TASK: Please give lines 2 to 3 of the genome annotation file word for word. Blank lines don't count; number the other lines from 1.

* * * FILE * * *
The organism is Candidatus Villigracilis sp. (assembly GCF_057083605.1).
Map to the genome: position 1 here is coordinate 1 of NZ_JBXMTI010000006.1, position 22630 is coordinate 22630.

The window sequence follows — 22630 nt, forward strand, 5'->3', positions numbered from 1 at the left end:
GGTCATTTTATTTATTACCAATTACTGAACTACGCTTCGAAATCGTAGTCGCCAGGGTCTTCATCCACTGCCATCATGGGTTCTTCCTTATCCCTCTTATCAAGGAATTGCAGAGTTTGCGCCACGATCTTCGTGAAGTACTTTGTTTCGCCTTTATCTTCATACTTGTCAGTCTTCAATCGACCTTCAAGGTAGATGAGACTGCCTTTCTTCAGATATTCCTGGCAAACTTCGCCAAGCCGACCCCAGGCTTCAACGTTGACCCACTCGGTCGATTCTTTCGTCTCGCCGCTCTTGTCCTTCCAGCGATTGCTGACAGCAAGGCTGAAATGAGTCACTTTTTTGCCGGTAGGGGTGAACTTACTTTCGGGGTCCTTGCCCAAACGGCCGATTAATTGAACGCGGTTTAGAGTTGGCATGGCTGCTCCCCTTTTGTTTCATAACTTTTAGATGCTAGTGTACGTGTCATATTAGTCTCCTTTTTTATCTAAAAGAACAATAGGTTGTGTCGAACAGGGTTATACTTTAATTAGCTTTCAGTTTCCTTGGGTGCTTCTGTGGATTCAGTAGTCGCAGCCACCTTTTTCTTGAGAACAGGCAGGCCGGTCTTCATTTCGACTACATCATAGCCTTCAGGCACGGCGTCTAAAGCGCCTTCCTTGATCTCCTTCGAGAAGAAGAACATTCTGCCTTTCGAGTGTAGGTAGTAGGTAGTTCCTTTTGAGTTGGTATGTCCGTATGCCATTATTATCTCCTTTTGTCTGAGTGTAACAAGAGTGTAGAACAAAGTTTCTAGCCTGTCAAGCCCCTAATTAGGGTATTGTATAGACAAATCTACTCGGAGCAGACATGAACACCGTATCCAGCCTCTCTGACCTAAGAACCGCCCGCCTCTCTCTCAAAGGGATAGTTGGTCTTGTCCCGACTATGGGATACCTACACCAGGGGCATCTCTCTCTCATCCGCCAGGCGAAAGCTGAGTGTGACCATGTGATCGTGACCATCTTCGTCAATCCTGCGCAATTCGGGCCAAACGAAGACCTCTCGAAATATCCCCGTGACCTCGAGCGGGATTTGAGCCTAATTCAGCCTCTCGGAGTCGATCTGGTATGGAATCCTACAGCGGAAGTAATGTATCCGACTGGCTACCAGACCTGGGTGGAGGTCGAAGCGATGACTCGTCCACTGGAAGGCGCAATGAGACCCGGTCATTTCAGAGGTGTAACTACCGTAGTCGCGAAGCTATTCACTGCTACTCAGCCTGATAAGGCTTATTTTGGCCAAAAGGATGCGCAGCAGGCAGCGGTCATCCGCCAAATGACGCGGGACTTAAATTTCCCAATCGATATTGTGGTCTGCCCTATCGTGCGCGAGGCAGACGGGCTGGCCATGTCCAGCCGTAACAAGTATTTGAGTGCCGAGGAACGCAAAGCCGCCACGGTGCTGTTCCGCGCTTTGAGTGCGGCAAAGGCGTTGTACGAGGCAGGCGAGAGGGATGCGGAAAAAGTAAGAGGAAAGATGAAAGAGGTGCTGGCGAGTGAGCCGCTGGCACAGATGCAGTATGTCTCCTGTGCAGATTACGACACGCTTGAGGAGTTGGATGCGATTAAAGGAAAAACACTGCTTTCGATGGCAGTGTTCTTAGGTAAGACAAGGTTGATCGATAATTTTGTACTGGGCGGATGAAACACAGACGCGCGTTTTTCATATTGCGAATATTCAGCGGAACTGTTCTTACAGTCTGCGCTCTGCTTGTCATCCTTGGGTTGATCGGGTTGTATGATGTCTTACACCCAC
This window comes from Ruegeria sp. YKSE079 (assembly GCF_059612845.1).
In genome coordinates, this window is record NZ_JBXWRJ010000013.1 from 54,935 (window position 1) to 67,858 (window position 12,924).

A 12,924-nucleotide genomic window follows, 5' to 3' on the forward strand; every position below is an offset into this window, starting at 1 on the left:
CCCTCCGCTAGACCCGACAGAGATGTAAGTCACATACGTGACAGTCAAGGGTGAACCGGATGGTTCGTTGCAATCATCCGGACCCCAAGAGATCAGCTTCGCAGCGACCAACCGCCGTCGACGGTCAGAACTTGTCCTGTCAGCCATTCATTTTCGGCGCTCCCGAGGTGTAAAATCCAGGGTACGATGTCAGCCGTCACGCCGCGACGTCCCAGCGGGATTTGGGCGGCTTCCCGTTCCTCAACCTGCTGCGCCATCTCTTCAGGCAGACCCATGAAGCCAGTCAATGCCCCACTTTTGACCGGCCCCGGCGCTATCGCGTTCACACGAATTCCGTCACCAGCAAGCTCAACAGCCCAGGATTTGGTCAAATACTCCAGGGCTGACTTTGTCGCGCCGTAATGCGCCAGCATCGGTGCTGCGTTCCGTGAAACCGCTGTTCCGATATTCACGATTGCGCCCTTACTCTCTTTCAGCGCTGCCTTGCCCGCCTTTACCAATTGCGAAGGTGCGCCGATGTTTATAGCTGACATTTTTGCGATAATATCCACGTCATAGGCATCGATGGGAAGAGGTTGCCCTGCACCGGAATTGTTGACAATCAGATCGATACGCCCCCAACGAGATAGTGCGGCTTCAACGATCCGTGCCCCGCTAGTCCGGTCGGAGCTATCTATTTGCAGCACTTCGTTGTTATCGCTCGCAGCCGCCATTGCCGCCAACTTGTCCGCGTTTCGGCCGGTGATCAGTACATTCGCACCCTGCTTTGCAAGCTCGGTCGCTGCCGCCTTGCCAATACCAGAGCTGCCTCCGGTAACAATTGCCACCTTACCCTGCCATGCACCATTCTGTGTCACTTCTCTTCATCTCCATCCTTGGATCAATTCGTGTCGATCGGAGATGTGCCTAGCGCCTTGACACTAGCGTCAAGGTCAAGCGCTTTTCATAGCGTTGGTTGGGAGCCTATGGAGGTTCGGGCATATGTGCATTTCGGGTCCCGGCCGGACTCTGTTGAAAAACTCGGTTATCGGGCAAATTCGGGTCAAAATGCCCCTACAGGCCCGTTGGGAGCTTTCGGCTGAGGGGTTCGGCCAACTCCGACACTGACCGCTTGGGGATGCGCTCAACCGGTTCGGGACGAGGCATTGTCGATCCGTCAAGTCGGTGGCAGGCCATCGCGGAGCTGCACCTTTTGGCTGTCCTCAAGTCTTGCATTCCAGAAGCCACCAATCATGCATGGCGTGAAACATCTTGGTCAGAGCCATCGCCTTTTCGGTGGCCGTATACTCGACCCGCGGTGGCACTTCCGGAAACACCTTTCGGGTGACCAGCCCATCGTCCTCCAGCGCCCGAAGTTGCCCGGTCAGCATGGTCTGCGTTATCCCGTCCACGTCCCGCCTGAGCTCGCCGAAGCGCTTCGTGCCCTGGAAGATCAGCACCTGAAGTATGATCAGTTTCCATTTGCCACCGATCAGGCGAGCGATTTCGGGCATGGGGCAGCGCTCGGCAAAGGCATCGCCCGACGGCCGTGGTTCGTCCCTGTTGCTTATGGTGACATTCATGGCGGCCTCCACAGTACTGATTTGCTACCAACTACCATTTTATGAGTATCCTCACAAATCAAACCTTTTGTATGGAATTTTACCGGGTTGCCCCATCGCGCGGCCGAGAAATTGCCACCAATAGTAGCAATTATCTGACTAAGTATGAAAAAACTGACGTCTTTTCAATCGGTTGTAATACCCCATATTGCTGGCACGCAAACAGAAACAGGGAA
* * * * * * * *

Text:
Map to the genome: position 1 here is coordinate 1 of NZ_JBXMTI010000006.1, position 22630 is coordinate 22630.

The window sequence follows — 22630 nt, forward strand, 5'->3', positions numbered from 1 at the left end: